Investing Answers Building and Protecting Your Wealth through Education Publisher of The Next Banks That Could Fail
Investing Answers Building and Protecting Your Wealth through Education Publisher of The Next Banks That Could Fail

The One Key Financial Statistic You Must Know

I'm sure it has not escaped your attention that all of the recent crises are debt related: the subprime mortgage meltdown, the near collapse of the global financial sector, the sovereign debt crisis in Greece.

Make no mistake, the next crisis will be debt-related, too.

It's not going to take long for investors to realize that much of the debt issued at the height of the 2005-2007 lending spree is coming due. Soon. And if those companies can't find lenders willing to refinance, renegotiate or forgive a mountain of debt, they will default.

This phenomenon is being called the "Wall of Maturity."

Recall that Greece needed "only" $38 billion in 2010. From 2011-2013, it will need an additional $115 billion. The fallout from Greece's attempt (and failure) to issue $153 billion in sovereign debt over four years caused an EU-wide crisis and may still trigger a worldwide contagion.

Now note that according to the World Bank, global banks -- not exactly known for their financial stability these days -- need to refinance $5 trillion in the next 36 months.

That's $5,000 billion vs. Greece's paltry $153 billion.

Assuming we get over that hurdle in 2010 and 2011, here are the debt obligations coming due from 2011-2014:

  • $1 trillion in junk bonds and other high-yield debt, much of which financed the leveraged buy-out craze of 2005-2007;
  • $2 trillion in commercial mortgages, most of which were used to buy malls, condos and office buildings that today aren't worth even close to their original purchase price; and
  • $1.2 trillion in debt issued by fairly stable, investment-grade companies.  

And if finding $4.2 trillion during a shaky global recovery wasn't already hard enough, consider that all these borrowers are going to have to compete against the mightiest borrower of them all, the U.S. Treasury, which is projected to need $4.6 trillion in new debt (not counting the old debt they need to roll over) during the same timeframe.

Even though I didn't mention the debt that will need to be issued by the 2nd and 3rd largest economies, the EU and Japan, respectively, I think you get my point. There is too much debt, and too little money to lend.

So how do you protect yourself from this looming tsunami?

On a macro level, sovereign borrowers like the U.S. and EU have a few options if they can't attract lenders. First, they can cut expenditures on government programs and entitlements, like the austerity measures that Greece is required to impose on its citizens.  Second, they can just pay their debts with newly printed money. And we all know that increasing the supply of something decreases its value.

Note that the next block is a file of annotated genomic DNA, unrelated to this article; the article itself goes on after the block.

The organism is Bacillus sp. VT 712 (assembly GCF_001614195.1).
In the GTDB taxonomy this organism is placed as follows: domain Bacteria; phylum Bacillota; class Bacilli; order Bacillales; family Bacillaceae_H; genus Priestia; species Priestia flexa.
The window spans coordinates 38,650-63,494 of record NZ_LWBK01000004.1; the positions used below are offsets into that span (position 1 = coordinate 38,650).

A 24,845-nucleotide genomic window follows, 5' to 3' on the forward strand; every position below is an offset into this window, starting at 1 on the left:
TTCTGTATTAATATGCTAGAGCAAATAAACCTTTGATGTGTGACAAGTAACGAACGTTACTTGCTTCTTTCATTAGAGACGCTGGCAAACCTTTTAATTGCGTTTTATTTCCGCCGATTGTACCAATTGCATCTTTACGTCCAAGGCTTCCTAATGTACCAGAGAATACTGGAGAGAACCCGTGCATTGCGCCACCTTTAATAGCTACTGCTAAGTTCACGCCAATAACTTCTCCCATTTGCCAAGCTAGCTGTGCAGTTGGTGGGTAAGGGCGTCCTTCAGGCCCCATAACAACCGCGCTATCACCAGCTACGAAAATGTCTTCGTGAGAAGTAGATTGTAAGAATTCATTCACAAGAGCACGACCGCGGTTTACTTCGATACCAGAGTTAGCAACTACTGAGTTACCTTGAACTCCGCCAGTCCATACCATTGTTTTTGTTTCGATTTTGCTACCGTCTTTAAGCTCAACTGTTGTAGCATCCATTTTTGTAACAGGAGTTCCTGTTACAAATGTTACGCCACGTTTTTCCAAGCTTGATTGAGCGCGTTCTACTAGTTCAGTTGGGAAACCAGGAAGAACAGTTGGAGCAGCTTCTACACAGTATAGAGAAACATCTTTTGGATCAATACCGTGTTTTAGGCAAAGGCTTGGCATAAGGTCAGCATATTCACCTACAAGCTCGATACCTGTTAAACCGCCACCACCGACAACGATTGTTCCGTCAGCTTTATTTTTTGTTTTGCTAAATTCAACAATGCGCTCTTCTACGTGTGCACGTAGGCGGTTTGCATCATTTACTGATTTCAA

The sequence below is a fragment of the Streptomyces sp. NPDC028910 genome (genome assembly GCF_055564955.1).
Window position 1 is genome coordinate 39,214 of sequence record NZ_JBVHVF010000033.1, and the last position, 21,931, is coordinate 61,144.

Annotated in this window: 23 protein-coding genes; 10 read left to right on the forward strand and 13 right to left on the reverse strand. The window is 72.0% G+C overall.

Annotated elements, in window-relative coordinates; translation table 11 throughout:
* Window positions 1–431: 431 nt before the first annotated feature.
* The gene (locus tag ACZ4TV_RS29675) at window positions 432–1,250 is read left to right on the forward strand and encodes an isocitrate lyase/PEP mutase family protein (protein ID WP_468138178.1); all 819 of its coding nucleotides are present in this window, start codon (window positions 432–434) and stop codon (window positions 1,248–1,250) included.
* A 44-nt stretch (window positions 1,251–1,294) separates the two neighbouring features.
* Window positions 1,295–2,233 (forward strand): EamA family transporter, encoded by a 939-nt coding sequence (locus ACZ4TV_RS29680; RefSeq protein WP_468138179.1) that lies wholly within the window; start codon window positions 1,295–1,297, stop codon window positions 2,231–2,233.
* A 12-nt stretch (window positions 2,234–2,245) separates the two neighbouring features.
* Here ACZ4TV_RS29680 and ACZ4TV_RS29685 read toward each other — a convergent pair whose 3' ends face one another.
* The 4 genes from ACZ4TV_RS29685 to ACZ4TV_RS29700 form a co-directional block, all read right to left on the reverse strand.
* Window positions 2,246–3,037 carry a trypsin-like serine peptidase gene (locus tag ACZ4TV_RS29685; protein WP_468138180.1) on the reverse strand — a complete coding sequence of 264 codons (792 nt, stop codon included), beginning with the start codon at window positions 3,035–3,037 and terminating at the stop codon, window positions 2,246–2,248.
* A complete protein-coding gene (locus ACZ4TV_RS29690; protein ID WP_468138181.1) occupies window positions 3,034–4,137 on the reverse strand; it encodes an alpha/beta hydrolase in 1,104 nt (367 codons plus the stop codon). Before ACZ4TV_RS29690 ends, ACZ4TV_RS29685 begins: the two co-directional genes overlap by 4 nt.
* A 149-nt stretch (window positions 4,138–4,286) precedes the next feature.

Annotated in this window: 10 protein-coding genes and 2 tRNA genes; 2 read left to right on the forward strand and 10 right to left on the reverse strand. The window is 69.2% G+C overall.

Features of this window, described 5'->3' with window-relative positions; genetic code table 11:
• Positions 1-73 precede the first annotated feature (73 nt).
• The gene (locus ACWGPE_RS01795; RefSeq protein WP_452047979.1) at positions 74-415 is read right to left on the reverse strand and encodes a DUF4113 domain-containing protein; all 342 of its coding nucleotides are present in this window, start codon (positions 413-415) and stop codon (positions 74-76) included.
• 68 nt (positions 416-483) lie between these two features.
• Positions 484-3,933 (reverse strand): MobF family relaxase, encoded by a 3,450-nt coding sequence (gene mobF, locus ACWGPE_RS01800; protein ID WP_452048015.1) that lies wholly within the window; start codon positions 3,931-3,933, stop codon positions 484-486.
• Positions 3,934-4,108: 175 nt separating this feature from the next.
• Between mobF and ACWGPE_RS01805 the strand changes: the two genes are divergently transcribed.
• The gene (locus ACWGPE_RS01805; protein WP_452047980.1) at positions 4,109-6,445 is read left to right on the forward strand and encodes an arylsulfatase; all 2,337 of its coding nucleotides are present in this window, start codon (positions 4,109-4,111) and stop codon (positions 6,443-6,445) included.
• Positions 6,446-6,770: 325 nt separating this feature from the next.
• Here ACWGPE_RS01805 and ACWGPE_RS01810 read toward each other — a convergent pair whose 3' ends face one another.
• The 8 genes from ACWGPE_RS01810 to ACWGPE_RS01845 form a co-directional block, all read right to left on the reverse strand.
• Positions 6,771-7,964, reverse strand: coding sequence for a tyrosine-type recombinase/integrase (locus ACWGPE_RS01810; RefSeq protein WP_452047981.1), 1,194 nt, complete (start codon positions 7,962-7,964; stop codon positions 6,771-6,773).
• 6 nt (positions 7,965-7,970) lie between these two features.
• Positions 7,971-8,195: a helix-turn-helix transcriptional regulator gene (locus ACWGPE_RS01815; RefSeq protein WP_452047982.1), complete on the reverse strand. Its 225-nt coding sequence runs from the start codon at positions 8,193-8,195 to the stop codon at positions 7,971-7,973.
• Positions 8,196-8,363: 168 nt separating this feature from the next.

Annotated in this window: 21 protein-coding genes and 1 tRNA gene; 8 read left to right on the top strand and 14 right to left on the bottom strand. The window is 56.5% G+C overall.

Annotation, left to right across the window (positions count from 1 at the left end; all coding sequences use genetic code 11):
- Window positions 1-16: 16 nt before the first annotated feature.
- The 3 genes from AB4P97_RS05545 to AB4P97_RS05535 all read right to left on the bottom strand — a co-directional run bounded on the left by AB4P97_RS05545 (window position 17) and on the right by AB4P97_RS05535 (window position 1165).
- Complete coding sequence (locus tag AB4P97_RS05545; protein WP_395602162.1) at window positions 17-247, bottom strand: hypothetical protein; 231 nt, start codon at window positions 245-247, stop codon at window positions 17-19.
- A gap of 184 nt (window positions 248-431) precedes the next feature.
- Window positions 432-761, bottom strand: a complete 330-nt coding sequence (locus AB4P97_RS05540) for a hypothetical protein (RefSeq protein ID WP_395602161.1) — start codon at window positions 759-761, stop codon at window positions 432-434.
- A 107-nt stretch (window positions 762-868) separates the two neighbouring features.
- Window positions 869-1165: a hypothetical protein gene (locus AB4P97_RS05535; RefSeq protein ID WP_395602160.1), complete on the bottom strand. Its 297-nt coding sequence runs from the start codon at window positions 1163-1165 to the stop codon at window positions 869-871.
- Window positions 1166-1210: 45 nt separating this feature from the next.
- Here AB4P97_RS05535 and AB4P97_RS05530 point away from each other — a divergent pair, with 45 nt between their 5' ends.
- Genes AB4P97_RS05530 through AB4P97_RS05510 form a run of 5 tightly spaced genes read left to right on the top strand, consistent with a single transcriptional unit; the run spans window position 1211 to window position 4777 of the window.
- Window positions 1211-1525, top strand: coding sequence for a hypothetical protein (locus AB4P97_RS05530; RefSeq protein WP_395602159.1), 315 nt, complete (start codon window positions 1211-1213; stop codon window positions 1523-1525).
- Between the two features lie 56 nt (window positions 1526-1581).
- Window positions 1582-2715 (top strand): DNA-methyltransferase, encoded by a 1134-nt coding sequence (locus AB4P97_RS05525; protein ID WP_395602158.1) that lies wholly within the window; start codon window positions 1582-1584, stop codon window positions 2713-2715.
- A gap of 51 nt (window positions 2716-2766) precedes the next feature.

As you probably know by now, long-lived, storable commodities like precious metals should hold their value when currency is debased. Because most experts see currency debasement as the most likely outcome to this debt crisis, gold has continued to test its record high of $1,249 per ounce. The sober and respected economist, David Rosenberg at Gluskin Sheff, expects gold to hit $3,000+ in the medium term for this very reason.


For private companies who don't have the luxury of being able to print their own money, the choices are few: companies that can't refinance their debt will have to liquidate assets to repay lenders, and they'll be selling into an already weak market. Do you know anyone looking to pay full price for an empty shopping center? Probably not.

But you could probably think of someone looking to buy one at a discount.

Before you put a single penny in a stock, you must know its total debt load. These are simple to find on the balance sheets and in the notes to financial statements. Companies that have a big chunk of debt coming due between 2012 and 2014 are going to be in the dogfight I outlined above.  But those with strong balance sheets and lots of cash will be in a prime position to pick up bargains out of the rubble.

Here are a handful of companies with lots of cash, little debt, and positive earnings:

 

Company (Ticker)Market Cap ($mill)Return on EquityCash ($mill)Total Assets ($mill)Cash/Total AssetsTotal Debt ($mill)
Franklin Resources, Inc. (NYSE: BEN)21,795.0919.03%2,860.999,520.5830.05%351.97
Cognizant Technology Solutions Corporation (NYSE: CTSH)15,641.723.12%1,080.943,509.7530.80%0.00
Google Inc. (Nasdaq: GOOG)161,028.5520.70%5,62242,871.0013.11%0.00
Infosys Technologies Limited (Nasdaq: INFY)33,568.5028.72%06,148.000.00%0.00

 

The next few years will probably be scary and confusing, but they could be pretty exciting for true value investors.  With 9.6% unemployment, shaky consumer sentiment and a financial system still in crisis, companies aren't going to be able to earn their way out of their debt problems like they could in the past. The best of the best will still be able to find lenders, but the weak and overleveraged will most likely be left to rot. You can afford to be picky when you choose which to invest in.